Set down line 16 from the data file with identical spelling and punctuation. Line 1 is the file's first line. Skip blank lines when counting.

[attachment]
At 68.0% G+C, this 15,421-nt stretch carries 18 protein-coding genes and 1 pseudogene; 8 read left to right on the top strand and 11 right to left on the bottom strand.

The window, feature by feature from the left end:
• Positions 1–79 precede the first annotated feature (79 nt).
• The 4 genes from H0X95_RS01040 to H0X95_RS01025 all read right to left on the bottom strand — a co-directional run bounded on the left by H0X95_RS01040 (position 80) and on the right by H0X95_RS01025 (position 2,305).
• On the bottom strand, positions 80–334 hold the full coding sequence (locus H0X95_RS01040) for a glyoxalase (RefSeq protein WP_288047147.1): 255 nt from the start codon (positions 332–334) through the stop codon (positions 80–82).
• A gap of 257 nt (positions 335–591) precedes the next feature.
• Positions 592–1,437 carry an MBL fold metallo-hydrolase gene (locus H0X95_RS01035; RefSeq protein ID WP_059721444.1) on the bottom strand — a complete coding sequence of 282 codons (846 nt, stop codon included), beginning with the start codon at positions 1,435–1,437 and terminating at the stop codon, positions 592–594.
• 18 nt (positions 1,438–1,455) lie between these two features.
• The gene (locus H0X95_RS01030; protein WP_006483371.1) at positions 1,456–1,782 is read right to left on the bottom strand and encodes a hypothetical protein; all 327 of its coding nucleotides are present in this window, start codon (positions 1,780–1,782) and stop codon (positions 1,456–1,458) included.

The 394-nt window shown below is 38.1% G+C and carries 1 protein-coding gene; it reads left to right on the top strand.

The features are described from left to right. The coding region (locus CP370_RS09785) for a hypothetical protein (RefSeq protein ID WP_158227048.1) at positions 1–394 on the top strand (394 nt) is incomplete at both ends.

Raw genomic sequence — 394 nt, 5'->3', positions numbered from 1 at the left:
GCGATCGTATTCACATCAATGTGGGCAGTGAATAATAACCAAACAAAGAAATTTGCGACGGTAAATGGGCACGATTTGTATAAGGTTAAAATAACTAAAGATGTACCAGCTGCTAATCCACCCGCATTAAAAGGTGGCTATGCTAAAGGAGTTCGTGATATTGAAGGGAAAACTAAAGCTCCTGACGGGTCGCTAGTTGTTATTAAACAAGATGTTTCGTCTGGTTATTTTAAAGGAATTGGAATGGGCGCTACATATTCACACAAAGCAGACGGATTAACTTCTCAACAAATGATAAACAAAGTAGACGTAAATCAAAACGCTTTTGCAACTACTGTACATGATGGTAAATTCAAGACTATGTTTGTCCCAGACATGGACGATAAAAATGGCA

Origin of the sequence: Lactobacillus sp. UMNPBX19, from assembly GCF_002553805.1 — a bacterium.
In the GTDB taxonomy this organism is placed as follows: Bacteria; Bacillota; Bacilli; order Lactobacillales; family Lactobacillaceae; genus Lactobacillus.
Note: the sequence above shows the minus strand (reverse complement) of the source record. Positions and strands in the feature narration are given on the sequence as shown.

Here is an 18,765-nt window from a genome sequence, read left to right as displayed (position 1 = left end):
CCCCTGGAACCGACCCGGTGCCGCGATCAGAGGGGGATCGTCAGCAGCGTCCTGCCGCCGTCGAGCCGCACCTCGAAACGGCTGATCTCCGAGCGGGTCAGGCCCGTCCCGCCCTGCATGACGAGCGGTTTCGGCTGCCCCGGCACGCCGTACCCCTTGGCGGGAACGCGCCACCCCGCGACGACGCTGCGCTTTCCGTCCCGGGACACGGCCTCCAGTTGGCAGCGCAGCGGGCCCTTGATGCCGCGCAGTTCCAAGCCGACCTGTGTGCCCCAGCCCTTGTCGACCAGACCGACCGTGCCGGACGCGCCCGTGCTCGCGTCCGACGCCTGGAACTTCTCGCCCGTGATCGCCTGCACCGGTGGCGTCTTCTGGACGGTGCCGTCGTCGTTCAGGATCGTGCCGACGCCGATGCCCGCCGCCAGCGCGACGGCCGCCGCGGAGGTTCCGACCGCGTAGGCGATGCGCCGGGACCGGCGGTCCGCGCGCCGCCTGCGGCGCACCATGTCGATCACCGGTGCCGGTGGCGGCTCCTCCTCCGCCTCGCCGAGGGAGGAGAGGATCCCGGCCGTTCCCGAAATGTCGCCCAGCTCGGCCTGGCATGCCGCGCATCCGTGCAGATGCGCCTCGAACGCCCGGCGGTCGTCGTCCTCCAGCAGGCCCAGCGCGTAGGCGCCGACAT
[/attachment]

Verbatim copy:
Note: the sequence above shows the minus strand (reverse complement) of the source record. Positions and strands in the feature narration are given on the sequence as shown.